Policy Press

Publishing with a Purpose

Personalising public services

Understanding the personalisation narrative

Published

27 Jul 2011

Page count

216 pages

ISBN

978-1847427595

Dimensions

234 x 156 mm

Imprint

Policy Press
£28.99 £23.19You save £5.80 (20%) Add to basket

Published

27 Jul 2011

Page count

216 pages

ISBN

978-1847427601

Dimensions

234 x 156 mm

Imprint

Policy Press
£72.99 £58.39You save £14.60 (20%) Add to basket

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Personalisation - the idea that public services should be tailored to the individual, with budgets devolved to the service user or frontline staff - is increasingly seen as the future of the welfare state. This book focuses on how personalisation evolved as a policy narrative and has mobilised such wide-ranging political support. It will be a valuable resource for undergraduate and postgraduate students in public policy and social policy and for researchers and practitioners working in related fields.

"Needham's policy narrative thesis is a welcome and persuasive critique of the manner in which policies are formed and implemented." British Politics and Policy at LSE blog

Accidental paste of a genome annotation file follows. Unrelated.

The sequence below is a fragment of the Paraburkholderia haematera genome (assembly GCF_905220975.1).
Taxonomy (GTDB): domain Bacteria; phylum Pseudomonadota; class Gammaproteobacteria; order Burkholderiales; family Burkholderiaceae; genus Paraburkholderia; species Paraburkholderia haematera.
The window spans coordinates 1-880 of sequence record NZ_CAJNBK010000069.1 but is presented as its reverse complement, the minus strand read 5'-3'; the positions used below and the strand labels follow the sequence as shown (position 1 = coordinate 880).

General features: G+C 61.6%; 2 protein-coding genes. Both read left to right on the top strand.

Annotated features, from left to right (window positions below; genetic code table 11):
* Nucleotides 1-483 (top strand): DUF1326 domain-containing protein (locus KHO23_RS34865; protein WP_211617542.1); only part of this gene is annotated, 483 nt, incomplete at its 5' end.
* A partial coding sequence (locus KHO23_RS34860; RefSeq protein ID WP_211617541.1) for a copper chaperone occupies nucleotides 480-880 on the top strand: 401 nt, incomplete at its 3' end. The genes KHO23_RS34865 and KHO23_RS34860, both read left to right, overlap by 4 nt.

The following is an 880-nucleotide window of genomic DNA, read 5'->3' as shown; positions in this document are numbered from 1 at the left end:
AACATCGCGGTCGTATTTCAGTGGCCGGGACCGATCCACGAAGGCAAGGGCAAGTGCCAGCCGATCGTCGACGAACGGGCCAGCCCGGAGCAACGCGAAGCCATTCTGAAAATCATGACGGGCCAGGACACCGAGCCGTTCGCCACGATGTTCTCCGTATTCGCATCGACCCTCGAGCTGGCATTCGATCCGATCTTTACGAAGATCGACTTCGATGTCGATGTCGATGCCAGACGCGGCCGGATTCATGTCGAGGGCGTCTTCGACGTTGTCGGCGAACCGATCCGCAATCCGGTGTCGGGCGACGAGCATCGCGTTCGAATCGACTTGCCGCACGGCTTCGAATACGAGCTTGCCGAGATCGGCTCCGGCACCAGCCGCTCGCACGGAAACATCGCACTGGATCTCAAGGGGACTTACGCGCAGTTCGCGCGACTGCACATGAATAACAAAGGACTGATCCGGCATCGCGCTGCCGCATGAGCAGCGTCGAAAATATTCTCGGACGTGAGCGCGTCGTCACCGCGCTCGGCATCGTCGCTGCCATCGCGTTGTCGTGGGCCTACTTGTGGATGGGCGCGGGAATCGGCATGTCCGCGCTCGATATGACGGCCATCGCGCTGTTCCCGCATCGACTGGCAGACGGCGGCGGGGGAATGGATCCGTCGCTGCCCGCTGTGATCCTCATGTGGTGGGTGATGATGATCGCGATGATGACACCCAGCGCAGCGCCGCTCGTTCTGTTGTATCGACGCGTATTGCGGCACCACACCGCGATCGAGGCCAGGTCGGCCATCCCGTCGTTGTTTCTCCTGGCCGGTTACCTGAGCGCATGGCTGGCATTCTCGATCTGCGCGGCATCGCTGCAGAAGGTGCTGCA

"Catherine Needham is one of the leading researchers into the personalisation agenda across diverse areas of the welfare state. This book is well researched, well written, accessible and highly topical - it's essential reading for anyone interesting in the reform of public services." Jon Glasby, Professor of Health and Social Care, University of Birmingham

"Catherine Needham's thoughtful and nuanced analysis of personalisation makes this essential reading for students of social policy. This accessible and scholarly book also makes a major contribution to the policy analysis literature." Marian Barnes, University of Brighton

Catherine Needham is Senior Lecturer in the School of Politics and International Relations at Queen Mary, University of London. She has written extensively on public service reform.

Personalisation as narrative; Paternalism, consumerism and personalisation; Personalised public services; Policy translation: how personalisation spreads; Commissioning personalised services; Personalising the front-line; Personalisation, citizenship and the state; Conclusion.